“Our performance data across 3 different departments is showing that there has been an uptick in the turnover you’re experiencing with your flexible, temp to hire workforce.  Our employees are no longer waiting to be offered a job with you, but are quitting before you’re making them an offer.  We know this is costing you in terms of wasting your training dollar, but also impacting your productivity. 

We’ve put together some data to give you a snapshot of what’s going on and would like to work with the three hiring managers involved to find a better way to manage the temp to hire process or find another solution altogether.”  

Recruiting and staffing can get messy.  Market conditions change.  And when things go really wrong, transactional vendors will typically be called to the principle’s office to be either be expelled or asked to make a quick course correction.

Partners on the other hand, tend to much more proactive, and their clients more patient.  Clients trust their partner to bring issues to the table already having done some analysis.   They also expect to be involved in discussions that identify and provide fixes to root causes.   Partners don’t go away when the going gets tough, but become catalysts to gather up the information and people needed to address and solve the problem.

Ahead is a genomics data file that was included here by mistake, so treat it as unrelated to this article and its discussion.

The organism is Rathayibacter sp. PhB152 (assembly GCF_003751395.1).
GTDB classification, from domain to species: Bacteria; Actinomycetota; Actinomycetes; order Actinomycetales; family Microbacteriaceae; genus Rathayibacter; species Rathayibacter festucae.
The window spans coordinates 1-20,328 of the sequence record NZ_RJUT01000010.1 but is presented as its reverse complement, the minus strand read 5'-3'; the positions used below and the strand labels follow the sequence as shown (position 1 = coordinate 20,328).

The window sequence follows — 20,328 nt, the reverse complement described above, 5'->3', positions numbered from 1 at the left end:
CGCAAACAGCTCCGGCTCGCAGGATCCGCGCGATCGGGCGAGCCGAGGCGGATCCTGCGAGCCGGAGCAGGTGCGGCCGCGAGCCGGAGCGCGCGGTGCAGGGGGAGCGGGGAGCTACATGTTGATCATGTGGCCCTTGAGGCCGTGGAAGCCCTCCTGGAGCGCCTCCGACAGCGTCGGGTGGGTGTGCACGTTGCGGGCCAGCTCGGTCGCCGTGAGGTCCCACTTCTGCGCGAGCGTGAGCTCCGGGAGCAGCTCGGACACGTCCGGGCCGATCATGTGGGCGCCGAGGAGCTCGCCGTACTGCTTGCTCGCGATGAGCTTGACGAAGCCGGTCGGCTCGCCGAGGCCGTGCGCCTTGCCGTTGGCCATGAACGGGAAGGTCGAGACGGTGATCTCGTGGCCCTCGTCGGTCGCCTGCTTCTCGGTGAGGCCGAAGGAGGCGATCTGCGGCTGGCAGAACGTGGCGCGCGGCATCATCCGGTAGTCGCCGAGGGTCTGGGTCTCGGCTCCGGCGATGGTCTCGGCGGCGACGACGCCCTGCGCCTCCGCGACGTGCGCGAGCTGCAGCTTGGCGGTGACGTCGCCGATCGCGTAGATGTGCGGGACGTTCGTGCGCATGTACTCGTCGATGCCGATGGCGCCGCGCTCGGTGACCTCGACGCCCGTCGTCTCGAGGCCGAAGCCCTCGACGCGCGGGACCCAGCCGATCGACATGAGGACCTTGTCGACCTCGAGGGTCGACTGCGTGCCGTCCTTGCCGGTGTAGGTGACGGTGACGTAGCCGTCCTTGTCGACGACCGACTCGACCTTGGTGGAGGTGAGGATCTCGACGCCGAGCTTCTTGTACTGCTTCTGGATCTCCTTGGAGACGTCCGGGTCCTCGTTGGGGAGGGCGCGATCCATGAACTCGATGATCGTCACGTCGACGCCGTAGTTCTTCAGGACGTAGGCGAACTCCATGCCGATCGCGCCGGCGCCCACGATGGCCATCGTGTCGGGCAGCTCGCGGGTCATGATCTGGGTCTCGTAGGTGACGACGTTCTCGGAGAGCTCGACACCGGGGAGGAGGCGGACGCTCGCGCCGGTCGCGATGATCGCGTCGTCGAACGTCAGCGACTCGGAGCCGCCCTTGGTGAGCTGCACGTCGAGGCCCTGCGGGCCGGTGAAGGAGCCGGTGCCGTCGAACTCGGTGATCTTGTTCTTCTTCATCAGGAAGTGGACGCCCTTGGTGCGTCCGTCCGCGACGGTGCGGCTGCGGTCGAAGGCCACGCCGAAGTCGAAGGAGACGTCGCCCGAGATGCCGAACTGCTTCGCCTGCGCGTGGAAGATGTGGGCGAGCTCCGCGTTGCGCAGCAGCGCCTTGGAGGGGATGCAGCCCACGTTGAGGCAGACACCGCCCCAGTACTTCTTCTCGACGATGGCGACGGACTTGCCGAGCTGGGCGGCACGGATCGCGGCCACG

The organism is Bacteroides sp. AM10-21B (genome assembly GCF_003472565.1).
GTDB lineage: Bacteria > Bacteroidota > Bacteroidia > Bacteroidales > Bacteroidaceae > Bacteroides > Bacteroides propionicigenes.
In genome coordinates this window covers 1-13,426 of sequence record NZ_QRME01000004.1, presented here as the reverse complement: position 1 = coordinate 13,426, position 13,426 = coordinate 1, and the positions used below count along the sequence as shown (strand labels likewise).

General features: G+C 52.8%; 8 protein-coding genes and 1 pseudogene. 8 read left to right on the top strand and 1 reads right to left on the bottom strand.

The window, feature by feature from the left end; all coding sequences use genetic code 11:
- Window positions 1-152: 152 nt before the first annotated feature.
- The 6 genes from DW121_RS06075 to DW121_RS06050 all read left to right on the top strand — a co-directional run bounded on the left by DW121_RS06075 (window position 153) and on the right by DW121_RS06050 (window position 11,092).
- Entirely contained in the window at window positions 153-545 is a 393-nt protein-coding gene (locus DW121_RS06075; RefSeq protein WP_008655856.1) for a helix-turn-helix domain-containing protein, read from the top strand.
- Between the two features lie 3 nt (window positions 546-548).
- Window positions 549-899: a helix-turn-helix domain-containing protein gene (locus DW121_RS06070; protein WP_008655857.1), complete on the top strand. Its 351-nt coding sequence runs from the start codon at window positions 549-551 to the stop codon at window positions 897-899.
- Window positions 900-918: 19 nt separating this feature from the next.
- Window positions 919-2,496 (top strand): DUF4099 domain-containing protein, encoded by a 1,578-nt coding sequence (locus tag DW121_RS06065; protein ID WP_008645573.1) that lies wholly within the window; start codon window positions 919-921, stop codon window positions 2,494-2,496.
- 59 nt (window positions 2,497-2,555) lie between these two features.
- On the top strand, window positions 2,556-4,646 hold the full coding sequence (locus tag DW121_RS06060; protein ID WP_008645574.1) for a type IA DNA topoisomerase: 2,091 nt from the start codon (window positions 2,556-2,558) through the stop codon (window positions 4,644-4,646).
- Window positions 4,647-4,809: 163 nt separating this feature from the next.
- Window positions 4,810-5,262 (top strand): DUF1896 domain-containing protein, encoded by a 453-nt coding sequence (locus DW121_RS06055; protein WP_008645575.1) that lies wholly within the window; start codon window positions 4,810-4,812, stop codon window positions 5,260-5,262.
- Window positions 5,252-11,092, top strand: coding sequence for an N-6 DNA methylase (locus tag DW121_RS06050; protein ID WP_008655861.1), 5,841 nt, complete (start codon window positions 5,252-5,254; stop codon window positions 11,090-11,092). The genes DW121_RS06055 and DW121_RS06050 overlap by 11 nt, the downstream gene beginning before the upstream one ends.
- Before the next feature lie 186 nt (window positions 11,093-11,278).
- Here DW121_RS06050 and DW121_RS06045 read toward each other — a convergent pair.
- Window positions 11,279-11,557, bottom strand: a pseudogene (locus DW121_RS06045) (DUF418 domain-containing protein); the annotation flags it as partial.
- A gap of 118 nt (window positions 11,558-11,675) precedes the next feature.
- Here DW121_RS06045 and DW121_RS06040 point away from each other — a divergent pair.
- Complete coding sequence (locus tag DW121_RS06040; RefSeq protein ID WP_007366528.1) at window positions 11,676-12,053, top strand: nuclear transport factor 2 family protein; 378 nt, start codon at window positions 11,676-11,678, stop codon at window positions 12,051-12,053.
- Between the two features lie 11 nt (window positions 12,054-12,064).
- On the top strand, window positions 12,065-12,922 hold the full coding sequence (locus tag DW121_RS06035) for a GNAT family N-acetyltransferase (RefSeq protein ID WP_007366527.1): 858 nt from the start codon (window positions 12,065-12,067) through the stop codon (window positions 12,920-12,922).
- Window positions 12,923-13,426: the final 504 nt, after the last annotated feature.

If you have a large workforce of temporary employees and your “recruiting partner” isn’t periodically reviewing data about the performance of that workforce, chances are you’re working with a transactional vendor not a partner.  

9. Is your recruiter able to INNOVATE – get CREATIVE? 

It goes without saying that transactional recruiters/ vendors are happiest (the most profitable) when they can do things their way and the customer just agrees to go along – what we call the “cookie cutter” approach.  As a hiring manager who might be asked to work with a certain vendor selected elsewhere you can buy into the vendor’s way of doing business or if an option go thru all the work of looking for another vendor.

Partners, on the other end are endlessly creative about how results can be delivered and will change their process depending on the type of employee they’re recruiting, or the type of team their hiring manager is leading.    Their services are delivered in ways that works for both the company and the hiring manager, and is anything but cookie cutter.

A partners business strategy is always built around what their client’s business challenges, making sure they always have the expertise and resources their clients need.     

 10.  How often have you experienced “WHATEVER IT TAKES”?